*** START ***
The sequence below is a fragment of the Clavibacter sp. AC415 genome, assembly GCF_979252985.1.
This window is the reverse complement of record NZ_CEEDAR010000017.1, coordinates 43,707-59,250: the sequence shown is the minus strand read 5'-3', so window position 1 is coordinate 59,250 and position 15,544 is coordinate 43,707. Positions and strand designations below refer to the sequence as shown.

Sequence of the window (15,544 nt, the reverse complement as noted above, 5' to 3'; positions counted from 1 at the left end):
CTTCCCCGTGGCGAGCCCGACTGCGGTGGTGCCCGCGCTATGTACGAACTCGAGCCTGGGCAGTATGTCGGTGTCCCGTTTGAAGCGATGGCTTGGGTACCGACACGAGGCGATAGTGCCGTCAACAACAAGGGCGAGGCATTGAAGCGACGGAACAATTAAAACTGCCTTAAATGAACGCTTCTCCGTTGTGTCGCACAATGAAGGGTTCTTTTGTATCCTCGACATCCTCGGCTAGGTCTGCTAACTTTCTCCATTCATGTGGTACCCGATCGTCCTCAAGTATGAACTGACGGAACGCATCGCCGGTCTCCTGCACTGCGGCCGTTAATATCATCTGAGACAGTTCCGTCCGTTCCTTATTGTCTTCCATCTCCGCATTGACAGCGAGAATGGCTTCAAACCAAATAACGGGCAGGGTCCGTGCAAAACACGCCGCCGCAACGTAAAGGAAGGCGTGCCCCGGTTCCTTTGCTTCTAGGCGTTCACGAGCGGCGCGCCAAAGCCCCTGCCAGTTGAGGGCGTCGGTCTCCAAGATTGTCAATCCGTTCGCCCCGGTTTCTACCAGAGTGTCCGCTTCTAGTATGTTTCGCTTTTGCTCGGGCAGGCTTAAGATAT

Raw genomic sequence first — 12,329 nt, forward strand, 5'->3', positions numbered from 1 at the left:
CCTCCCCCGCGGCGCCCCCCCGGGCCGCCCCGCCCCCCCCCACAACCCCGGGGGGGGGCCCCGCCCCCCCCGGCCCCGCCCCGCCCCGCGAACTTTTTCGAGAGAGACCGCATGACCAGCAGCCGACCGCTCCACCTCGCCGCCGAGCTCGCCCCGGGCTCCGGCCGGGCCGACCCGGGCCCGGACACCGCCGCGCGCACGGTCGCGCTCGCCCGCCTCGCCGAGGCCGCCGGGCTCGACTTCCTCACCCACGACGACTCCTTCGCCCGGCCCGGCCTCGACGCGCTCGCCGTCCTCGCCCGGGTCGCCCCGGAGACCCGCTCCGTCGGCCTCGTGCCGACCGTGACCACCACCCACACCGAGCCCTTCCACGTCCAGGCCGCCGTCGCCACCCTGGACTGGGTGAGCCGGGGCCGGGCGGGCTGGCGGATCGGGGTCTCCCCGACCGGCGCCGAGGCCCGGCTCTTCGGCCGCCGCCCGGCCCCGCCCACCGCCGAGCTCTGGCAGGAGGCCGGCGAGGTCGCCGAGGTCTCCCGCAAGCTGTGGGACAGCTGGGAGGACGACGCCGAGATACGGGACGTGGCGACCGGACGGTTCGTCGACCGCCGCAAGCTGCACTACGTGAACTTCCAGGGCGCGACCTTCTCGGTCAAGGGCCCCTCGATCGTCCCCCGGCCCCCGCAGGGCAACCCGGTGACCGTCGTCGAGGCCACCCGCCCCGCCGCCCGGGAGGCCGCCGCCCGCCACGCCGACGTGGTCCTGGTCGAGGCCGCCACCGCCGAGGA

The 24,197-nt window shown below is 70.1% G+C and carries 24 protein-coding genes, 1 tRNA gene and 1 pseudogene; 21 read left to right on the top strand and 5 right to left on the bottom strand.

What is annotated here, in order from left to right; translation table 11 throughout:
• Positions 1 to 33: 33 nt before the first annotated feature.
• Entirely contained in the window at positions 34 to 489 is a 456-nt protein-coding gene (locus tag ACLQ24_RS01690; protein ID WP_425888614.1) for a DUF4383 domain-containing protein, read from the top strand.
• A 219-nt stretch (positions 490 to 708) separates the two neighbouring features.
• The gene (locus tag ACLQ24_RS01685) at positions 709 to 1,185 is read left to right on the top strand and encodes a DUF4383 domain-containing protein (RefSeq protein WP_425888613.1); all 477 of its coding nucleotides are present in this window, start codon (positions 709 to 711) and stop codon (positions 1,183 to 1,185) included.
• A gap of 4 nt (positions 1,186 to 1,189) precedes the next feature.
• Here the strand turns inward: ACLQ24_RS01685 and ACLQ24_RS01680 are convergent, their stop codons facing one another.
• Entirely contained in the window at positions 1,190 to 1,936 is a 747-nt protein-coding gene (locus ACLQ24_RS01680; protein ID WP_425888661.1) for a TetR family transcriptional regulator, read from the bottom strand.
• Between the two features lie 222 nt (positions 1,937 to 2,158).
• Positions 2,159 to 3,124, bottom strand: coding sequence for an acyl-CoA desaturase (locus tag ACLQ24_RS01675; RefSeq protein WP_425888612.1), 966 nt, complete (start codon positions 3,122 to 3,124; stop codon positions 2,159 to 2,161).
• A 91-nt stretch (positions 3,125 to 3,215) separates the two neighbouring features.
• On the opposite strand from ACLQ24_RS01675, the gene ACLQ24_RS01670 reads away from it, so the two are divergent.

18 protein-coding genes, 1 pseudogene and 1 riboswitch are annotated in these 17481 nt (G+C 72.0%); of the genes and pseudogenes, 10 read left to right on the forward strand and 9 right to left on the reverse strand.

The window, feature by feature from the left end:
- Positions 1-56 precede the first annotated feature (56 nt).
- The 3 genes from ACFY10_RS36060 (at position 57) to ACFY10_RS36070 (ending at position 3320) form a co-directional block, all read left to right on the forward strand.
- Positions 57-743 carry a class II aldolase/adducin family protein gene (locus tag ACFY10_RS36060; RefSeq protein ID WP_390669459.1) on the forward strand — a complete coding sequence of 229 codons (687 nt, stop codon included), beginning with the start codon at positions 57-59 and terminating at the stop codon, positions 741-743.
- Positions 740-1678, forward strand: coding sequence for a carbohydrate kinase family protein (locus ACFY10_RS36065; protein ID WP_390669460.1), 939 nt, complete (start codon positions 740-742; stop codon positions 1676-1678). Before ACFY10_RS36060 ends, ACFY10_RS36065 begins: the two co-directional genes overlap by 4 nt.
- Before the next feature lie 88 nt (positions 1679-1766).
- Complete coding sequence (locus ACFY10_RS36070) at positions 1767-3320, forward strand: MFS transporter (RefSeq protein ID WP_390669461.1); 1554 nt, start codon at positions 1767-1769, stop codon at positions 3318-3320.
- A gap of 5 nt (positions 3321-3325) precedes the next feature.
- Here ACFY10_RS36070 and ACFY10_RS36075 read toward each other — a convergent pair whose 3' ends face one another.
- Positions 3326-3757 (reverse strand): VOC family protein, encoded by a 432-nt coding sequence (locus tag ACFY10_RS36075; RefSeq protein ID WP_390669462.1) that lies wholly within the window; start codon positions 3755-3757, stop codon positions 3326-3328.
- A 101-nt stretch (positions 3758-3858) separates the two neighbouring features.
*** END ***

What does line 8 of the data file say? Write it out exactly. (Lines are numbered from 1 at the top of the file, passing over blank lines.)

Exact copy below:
What is annotated here, in order from left to right; translation table 11 throughout: